Healthcare Hygiene magazine September 2020

Sterile Processing professionals (SPs) have long been at the frontlines of protecting patients from cross-contamination from used operating instruments and other hospital equipment, but their intimate knowledge of virus transmissions risks, decontamination techniques, and processing protocol has never been as critical as it is during the age of coronavirus. And though SPs already adhere to an array of strict guidelines like the CDC’s Cleaning and Sterilization guidelines, regulatory standards from federal and state agencies, and their own facility’s protocol when cleaning, reassembling, and sterilizing operating instruments prior to the next procedure, there’s no time like a pandemic to review, refresh, and even strengthen sterile processing protocol to protect patients, doctors, and other hospital professionals.

Just as all of today’s doorknobs, keyboards, and other high-touch surfaces should be viewed as a potential transmitter of coronavirus, any and all items and instruments arriving in the Sterile Processing Department (SPD) should treated as contaminated even if they “look” clean. The same universal precautions and fundamental cleaning and disinfecting steps must be followed to prevent transmission of any infectious disease, including COVID-19.

Below you’ll find an overview of processing protocol to keep your team and your patients safe.

SPD Basics

  • Wear Appropriate PPE. All technicians working in the decontamination area must be equipped with full personal protection equipment (PPE) regardless of how simple the task may be. Full PPE means hair covering, face shield and mask, gloves appropriate to the task, gown, and shoe covers.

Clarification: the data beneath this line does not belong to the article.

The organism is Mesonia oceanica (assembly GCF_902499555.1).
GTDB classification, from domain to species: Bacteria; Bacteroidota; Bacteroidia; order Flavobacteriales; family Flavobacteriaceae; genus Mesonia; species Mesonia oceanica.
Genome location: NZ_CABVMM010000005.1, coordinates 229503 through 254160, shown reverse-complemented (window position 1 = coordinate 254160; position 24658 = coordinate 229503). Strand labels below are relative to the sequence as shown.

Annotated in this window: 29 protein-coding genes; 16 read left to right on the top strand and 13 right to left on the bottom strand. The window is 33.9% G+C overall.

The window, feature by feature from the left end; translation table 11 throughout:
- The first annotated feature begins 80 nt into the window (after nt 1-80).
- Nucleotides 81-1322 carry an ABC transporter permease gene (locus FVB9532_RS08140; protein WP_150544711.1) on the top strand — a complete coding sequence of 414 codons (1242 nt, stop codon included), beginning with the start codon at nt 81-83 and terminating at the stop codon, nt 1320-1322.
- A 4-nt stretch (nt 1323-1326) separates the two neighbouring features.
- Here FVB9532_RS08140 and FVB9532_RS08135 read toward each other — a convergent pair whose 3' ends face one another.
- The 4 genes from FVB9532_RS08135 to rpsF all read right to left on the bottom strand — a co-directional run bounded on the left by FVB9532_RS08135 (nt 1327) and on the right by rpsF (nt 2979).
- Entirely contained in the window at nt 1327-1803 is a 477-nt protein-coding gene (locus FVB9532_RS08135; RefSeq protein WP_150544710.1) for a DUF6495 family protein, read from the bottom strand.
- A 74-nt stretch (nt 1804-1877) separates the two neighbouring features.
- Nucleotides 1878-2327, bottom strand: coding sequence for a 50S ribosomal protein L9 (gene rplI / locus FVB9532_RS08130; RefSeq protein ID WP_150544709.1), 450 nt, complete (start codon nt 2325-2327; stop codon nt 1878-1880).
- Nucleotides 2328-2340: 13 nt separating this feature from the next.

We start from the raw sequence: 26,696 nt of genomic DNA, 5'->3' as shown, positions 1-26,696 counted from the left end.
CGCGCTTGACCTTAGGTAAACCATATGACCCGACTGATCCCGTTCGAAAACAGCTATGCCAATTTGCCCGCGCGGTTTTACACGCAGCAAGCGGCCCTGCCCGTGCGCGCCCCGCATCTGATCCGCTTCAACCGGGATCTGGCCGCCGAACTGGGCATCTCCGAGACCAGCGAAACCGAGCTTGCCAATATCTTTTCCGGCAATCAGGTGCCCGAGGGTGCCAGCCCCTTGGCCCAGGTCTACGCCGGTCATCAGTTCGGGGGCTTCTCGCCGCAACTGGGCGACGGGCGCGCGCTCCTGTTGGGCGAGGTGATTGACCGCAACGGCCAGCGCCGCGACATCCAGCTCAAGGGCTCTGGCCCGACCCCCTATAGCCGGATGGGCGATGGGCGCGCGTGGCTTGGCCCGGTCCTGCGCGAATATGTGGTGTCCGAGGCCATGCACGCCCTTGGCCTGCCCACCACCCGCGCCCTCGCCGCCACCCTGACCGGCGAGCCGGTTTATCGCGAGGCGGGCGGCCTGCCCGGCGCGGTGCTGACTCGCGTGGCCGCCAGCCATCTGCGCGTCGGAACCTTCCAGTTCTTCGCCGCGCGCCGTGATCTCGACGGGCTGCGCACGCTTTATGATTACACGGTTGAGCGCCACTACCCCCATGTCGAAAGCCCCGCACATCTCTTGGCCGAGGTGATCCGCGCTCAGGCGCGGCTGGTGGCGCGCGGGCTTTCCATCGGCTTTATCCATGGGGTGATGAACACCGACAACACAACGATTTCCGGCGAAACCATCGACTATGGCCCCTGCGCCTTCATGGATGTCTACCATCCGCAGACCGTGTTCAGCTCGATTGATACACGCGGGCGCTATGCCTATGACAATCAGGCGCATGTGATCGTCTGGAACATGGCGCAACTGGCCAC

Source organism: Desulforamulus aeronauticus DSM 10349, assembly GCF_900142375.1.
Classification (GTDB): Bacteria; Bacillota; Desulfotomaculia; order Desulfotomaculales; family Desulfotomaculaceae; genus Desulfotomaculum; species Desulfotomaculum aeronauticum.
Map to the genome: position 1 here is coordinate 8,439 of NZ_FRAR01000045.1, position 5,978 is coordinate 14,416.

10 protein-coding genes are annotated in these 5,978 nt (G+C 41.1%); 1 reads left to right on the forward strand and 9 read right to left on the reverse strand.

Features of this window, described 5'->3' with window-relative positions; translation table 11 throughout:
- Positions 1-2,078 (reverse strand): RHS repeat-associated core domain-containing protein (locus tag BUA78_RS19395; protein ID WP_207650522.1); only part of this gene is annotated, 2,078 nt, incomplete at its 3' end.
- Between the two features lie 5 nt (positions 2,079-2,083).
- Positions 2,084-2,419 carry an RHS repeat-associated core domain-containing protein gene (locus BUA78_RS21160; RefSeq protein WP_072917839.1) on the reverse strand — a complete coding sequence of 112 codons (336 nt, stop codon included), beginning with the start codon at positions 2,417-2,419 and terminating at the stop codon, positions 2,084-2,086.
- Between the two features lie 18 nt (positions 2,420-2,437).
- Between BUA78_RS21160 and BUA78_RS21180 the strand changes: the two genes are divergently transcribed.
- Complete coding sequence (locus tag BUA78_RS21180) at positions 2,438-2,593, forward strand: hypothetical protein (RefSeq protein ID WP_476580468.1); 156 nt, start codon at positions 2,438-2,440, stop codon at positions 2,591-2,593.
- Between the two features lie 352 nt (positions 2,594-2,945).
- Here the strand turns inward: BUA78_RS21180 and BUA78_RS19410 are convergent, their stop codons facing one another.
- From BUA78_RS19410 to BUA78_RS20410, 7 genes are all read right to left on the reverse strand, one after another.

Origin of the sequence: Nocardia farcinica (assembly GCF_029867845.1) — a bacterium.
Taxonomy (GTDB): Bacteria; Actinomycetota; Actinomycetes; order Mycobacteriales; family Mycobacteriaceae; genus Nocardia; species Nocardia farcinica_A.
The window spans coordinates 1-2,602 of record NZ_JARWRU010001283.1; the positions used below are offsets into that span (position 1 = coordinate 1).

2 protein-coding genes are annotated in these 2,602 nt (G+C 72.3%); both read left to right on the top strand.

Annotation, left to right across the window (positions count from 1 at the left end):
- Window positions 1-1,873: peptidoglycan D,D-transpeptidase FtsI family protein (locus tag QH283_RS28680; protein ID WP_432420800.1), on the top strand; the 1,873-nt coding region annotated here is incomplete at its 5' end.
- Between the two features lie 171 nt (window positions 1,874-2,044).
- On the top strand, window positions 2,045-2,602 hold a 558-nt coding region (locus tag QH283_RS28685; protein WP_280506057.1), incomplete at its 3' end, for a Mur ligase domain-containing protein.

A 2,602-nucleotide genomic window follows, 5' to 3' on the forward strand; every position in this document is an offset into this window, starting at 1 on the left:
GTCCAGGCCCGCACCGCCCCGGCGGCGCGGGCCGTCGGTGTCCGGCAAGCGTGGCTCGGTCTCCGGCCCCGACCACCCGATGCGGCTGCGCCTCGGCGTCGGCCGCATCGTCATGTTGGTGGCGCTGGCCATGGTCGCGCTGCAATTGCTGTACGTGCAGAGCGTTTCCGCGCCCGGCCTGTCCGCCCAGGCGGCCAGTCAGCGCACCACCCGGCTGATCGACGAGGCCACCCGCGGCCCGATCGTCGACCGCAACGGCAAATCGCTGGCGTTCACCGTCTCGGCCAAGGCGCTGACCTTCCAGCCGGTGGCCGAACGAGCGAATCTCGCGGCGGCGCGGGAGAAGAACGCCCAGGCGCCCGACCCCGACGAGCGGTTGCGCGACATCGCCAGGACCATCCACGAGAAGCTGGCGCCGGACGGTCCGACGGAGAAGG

• Adequate Tools for Cleaning. SPs must apply the best cleaning techniques and use the appropriate cleaning tools to remove all soil residues from lumens and hard-to-reach areas of the instrument. Use the right size cleaning brushes for lumens based on the medical device’s instructions for use (IFU) and the correct tools to remove contamination and debris.
  • Test Your Reprocessing Equipment Regularly. Regularly test your facility’s automated cleaning equipment’s efficiency and efficacy to confirm that the promised cleaning is taking place. Maintain your facility’s equipment according to the manufacturer’s specifications.
  • Cleaning Chemicals/Detergents. Be sure to have the proper cleaning chemicals and detergents on hand at all times, as water alone is an ineffective decontamination agent.
  • Following IF Adhere to manufacturers’ IFUs when mixing and using cleaning solutions and be sure to factor in water quality and temperature for the most effective solution. Most, if not all, products will detail the following:
    • Contact time: How long the solution should remain wet on the contaminated surface
    • Dilution rate: The ratio of water to detergent
    • Temperature: The water temperature that will yield the most effective detergent/disinfectant solution